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It’s been mentioned that Javascript supports certain higher-order functions, including an essay from Joel Spolsky. Mark Jason Dominus wrote an entire book called Higher–Order Perl; the book’s source is available for free download in a variety of fine formats, include PDF.

Ever since at least Perl 3, Perl has supported functionality more reminiscent of Lisp than of C, but it wasn’t until Perl 5 that full support for closures and all that follows from that was available. And ne of the first Perl 6 implementations was written in Haskell, which has had a lot of influence on how that language’s design has progressed.

Examples of functional programming approaches in Perl show up in everyday programming, especially with map and grep:

@ARGV    = map { /\.gz$/ ? "gzip -dc < $_ |" : $_ } @ARGV;

@unempty = grep { defined && length } @many;

Since sort also admits a closure, the map/sort/map pattern is super common:

@txtfiles = map { $_->[1] }
            sort { 
                    $b->[0]  <=>     $a->[0]
                              ||
                 lc $a->[1]  cmp  lc $b->[1]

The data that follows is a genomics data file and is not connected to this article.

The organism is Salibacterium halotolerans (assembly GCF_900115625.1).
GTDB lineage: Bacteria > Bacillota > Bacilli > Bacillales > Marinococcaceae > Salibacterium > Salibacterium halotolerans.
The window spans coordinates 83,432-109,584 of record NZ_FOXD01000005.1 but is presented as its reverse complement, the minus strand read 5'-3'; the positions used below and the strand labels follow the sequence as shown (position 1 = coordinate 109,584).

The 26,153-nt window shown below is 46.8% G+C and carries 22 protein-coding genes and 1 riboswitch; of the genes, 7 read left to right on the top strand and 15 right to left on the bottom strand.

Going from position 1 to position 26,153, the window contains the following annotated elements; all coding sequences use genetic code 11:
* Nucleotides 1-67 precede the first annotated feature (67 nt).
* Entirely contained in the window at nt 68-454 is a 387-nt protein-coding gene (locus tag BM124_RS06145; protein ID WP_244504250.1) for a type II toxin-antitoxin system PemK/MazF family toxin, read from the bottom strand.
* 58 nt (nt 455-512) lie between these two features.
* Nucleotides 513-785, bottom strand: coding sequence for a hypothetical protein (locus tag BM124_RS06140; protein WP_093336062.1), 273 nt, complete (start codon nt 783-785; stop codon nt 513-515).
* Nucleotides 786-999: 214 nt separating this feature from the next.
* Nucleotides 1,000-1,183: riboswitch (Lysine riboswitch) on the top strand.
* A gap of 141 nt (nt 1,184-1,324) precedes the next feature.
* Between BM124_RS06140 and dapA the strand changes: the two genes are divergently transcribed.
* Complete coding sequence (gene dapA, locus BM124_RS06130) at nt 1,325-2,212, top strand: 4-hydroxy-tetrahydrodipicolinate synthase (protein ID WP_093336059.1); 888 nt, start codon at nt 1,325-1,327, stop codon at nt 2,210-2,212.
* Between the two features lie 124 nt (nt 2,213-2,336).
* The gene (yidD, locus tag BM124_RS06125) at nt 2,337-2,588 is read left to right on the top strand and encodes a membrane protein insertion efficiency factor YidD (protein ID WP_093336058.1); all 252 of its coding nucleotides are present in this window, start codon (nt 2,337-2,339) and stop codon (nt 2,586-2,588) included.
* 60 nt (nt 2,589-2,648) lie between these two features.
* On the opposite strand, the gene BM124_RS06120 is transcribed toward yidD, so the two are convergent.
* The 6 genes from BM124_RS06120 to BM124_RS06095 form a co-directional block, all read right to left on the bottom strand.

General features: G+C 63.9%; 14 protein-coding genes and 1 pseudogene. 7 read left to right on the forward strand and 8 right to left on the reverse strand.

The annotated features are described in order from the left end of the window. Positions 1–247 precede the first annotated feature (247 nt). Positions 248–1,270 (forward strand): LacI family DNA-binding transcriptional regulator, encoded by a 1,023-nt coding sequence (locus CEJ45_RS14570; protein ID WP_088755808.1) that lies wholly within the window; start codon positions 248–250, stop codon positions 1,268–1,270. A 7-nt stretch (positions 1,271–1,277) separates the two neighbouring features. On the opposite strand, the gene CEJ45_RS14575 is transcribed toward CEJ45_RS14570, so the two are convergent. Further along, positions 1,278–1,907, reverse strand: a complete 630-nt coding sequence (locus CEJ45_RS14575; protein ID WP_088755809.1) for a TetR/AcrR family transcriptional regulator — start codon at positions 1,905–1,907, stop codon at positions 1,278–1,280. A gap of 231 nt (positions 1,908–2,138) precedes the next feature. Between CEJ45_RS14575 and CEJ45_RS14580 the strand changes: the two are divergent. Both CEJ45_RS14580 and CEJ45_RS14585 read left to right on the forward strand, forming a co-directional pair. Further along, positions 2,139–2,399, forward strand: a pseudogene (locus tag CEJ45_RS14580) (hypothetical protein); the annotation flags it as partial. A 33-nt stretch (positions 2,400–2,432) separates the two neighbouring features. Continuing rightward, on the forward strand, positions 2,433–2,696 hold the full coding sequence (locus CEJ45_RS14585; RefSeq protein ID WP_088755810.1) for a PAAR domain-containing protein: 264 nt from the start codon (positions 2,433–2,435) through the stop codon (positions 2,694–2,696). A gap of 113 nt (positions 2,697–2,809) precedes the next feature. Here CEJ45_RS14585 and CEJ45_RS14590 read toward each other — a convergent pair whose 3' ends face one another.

||
                    $b->[1]  cmp     $a->[1]
            }
            map  { -s => $_ } 
            grep { -f && -T }
            glob("/etc/*");

or

@sorted_lines = map { $_->[0] }
                sort {
                     $a->[4] <=> $b->[4] 
                             ||
                    $a->[-1] cmp $b->[-1]
                             ||
                     $a->[3] <=> $b->[3]
                             ||
                     ...
                }
                map { [$_ => reverse split /:/] } @lines;

The reduce function makes list hackery easy without looping:

$sum = reduce { $a + $b } @numbers;

$max = reduce { $a > $b ? $a : $b } $MININT, @numbers;

There’s a lot more than this, but this is just a taste. Closures make it easy to create function generators, writing your own higher-order functions, not just using the builtins. In fact, one of the more common exception models,

try {
   something();
} catch {
   oh_drat();
};

is not a built-in. It is, however, almost trivially defined with try being a function that takes two arguments: a closure in the first arg and a function that takes a closure in the second one.

Perl 5 doesn’t have have currying built-in, although there is a module for that. Perl 6, though, has currying and first-class continuations built right into it, plus a lot more.